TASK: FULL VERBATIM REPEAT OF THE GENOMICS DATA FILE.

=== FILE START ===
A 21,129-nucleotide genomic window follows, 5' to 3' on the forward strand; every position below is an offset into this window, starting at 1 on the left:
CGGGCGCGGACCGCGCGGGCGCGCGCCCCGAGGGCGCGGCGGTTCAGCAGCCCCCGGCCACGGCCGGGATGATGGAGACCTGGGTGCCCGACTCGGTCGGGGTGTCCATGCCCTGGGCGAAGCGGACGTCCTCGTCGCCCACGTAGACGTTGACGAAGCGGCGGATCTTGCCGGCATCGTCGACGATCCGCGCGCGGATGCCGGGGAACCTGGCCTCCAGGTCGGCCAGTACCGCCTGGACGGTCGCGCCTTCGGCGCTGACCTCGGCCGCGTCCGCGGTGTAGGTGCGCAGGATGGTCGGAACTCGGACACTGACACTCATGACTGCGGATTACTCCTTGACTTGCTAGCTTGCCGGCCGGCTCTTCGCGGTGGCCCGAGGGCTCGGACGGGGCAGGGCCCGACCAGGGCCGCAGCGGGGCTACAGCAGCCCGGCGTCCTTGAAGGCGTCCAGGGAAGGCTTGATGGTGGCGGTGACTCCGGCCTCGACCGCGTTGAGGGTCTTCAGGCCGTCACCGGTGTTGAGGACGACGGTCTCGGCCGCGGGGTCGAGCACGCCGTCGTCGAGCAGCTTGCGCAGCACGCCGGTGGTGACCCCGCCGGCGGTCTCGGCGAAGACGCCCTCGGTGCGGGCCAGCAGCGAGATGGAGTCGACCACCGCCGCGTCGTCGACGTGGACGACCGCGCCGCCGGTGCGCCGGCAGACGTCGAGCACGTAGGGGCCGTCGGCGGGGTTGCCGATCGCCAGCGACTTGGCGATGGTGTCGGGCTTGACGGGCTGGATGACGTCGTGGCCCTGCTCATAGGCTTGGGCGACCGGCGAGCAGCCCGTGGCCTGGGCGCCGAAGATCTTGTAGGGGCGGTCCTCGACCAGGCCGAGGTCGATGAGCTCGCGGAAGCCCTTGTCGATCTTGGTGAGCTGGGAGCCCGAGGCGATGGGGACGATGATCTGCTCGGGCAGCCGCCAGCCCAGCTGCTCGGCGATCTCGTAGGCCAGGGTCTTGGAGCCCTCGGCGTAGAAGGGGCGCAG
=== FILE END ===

A 21,129-nucleotide genomic window follows, 5' to 3' on the forward strand; every position below is an offset into this window, starting at 1 on the left:
CGGGCGCGGACCGCGCGGGCGCGCGCCCCGAGGGCGCGGCGGTTCAGCAGCCCCCGGCCACGGCCGGGATGATGGAGACCTGGGTGCCCGACTCGGTCGGGGTGTCCATGCCCTGGGCGAAGCGGACGTCCTCGTCGCCCACGTAGACGTTGACGAAGCGGCGGATCTTGCCGGCATCGTCGACGATCCGCGCGCGGATGCCGGGGAACCTGGCCTCCAGGTCGGCCAGTACCGCCTGGACGGTCGCGCCTTCGGCGCTGACCTCGGCCGCGTCCGCGGTGTAGGTGCGCAGGATGGTCGGAACTCGGACACTGACACTCATGACTGCGGATTACTCCTTGACTTGCTAGCTTGCCGGCCGGCTCTTCGCGGTGGCCCGAGGGCTCGGACGGGGCAGGGCCCGACCAGGGCCGCAGCGGGGCTACAGCAGCCCGGCGTCCTTGAAGGCGTCCAGGGAAGGCTTGATGGTGGCGGTGACTCCGGCCTCGACCGCGTTGAGGGTCTTCAGGCCGTCACCGGTGTTGAGGACGACGGTCTCGGCCGCGGGGTCGAGCACGCCGTCGTCGAGCAGCTTGCGCAGCACGCCGGTGGTGACCCCGCCGGCGGTCTCGGCGAAGACGCCCTCGGTGCGGGCCAGCAGCGAGATGGAGTCGACCACCGCCGCGTCGTCGACGTGGACGACCGCGCCGCCGGTGCGCCGGCAGACGTCGAGCACGTAGGGGCCGTCGGCGGGGTTGCCGATCGCCAGCGACTTGGCGATGGTGTCGGGCTTGACGGGCTGGATGACGTCGTGGCCCTGCTCATAGGCTTGGGCGACCGGCGAGCAGCCCGTGGCCTGGGCGCCGAAGATCTTGTAGGGGCGGTCCTCGACCAGGCCGAGGTCGATGAGCTCGCGGAAGCCCTTGTCGATCTTGGTGAGCTGGGAGCCCGAGGCGATGGGGACGATGATCTGCTCGGGCAGCCGCCAGCCCAGCTGCTCGGCGATCTCGTAGGCCAGGGTCTTGGAGCCCTCGGCGTAGAAGGGGCGCAG